Oh, may Heaven's hand, which saved thee from the

wave,
And from the sword of foes, be near thee still;
Turning mischance, if aught hangs o'er thy head,
All upon mine!

[Exił.
Doug. He loves me like a parent ;
And must, shall not, lose the son he loves,
Although his son has found a nobler father.
Eventful day! how hast thou changed my state !
Once on the cold and winter-shaded side
Of a bleak hill, mischance had rooted me,
Never to thrive, child of another soil ;
Transplanted now to the gay sunny vale,

Like the green thorn of May my fortune flowers.
Ye glorious stars ! high heaven's resplendent host !
To whom I oft have of my lot complain'd,
Hear and record my soul's unalter'd wish!
Dead or living, let me but be renown'd!
May Heaven inspire some fierce gigantic Dane,
To give a bold defiance to our host;
Before he speaks it out I will accept :
Like Douglas conquer, or like Douglas die.

Enter LADY RANDOLPH.
Lady R. My son ! I heard a voice
Doug. The voice was mine.

Lady R. Didst thou complain alone to nature's ear, That thus in dusky shades, at midnight hours, By stealth the mother and the son should meet?

Embraces him. Doug. No; on this happy day, this better birth-day, My thoughts and words are all of hope and joy.

Lady R. Sad fear and melancholy still divide
The empire of my breast with hope and joy.
Now hear what I advise-

Doug. First, let me tell
What may the tenour of your counsel change.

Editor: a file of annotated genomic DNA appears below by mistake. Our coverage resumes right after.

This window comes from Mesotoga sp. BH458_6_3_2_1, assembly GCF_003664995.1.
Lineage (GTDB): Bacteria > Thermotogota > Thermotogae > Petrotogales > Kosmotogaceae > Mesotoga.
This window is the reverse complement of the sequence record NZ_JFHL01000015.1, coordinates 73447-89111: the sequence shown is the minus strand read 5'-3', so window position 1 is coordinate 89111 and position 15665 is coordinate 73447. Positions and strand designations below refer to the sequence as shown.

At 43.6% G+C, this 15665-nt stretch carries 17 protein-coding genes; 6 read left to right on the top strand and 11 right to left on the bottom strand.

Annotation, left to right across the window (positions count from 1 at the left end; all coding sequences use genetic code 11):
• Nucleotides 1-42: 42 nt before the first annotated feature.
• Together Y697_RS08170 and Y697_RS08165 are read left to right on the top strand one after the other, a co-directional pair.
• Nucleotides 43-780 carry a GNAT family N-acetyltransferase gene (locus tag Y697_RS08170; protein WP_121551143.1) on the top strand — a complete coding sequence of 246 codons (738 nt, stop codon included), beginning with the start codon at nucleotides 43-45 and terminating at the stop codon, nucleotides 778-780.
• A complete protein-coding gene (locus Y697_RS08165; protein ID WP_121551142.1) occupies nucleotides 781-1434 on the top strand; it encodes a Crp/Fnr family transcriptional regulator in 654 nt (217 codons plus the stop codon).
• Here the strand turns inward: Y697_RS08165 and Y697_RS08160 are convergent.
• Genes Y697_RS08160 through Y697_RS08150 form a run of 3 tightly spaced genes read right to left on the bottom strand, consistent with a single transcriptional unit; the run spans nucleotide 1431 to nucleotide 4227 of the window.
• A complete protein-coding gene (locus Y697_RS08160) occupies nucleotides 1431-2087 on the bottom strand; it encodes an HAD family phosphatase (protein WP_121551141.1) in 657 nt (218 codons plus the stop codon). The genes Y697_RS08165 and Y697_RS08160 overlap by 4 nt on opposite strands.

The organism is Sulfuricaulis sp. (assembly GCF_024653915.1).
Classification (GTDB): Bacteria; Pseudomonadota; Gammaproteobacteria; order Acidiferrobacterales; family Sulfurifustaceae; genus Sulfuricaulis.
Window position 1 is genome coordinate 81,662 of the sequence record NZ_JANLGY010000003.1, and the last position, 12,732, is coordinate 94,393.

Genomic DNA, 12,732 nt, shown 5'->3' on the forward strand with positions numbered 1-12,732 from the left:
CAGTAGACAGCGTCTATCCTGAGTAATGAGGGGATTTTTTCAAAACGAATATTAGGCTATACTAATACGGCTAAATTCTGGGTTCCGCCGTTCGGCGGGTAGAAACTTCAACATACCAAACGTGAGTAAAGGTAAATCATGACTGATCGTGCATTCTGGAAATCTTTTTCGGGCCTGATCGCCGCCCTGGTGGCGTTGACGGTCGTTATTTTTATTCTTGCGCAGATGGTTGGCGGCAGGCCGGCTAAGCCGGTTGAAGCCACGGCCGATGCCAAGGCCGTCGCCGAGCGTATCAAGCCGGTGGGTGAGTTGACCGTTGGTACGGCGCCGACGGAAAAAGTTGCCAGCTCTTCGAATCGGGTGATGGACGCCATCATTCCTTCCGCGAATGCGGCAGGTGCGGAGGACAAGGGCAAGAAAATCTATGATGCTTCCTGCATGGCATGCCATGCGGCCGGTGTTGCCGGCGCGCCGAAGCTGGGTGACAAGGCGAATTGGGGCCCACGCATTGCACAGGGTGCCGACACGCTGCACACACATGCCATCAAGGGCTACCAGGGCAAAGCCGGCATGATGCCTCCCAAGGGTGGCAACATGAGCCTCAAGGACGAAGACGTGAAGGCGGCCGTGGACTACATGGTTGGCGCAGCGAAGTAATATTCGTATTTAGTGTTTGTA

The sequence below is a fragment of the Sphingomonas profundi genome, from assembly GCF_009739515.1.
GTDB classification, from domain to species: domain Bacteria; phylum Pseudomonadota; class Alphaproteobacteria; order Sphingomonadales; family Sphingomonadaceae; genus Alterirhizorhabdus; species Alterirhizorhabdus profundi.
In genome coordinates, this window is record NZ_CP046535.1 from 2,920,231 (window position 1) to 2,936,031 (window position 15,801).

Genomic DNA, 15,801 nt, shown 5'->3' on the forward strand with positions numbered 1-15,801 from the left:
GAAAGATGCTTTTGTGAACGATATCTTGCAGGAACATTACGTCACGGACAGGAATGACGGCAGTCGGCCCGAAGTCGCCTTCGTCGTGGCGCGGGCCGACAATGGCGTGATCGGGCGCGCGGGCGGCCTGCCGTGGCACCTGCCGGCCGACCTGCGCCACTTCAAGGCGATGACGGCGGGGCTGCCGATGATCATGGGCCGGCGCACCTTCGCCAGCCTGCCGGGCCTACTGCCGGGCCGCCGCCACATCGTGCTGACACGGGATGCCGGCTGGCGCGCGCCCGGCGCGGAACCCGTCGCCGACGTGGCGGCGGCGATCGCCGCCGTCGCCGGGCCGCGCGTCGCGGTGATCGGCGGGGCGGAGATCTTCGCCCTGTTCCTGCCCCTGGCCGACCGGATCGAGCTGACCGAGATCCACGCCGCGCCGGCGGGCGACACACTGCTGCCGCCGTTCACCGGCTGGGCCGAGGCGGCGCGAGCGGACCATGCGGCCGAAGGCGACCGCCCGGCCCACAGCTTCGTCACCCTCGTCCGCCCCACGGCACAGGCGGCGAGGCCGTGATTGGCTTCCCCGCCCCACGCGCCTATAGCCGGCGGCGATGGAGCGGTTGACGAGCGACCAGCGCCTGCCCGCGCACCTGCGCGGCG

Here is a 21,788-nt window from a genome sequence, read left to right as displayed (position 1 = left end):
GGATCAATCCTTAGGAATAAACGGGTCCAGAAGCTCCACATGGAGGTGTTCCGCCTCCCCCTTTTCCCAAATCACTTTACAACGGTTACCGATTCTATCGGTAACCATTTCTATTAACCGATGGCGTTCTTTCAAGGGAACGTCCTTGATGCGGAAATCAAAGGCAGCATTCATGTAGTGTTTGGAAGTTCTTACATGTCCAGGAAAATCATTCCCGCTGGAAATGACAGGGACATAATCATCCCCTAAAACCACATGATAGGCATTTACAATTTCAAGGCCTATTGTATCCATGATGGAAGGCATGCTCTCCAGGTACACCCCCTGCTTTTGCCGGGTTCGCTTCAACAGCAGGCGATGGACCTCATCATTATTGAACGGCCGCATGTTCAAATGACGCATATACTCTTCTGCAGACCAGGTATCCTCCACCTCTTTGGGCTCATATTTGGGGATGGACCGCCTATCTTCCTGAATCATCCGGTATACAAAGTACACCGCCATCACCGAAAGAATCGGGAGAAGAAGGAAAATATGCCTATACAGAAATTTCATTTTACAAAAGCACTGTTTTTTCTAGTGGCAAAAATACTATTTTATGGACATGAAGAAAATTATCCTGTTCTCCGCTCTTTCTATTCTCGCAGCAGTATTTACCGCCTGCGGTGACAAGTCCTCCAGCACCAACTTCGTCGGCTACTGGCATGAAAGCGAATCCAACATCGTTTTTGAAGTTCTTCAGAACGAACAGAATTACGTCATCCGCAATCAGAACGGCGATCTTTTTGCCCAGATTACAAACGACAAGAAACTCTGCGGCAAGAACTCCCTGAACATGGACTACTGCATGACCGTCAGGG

Lady Ř. My heart forebodes some evil!

Doug. 'Tis not good-
At eve, unseen by Randolph and Glenalvon,
The good old Norval in the

grove

o'erheard Their conversation : oft they mention'd me, With dreadful threat'nings;

you they sometimes named; 'Twas strange, they said, a wonderful discovery: And ever and anon they vow'd revenge ! Lady R. Defend us, gracious heav'n! we are be

tray'd;
They have found out the secret of thy birth :
It must be so. That is the great discovery.
Sir Malcolm's heir is come to claim his own,

And they will be revenged. Perhaps even now,
Arm'd and prepared for murder, they but wait
A darker and more silent hour, to break
Into the chamber, where they think thou sleep'st.
This moment, this, heav'n hath ordain'd to save thee!
Fly to the camp, my

son!
Doug. And leave

you

here? No: to the castle let us go together : Call

up

the ancient servants of your house, Who in their youth did eat your father's bread, Then tell them loudly, that I am your son. * If in the breasts of men one spark remains Of sacred love, fidelity, or pity, Some in your cause will arm. I ask but few To drive those spoilers from my father's house. Lady R. Oh, Nature, Nature ! what can check thy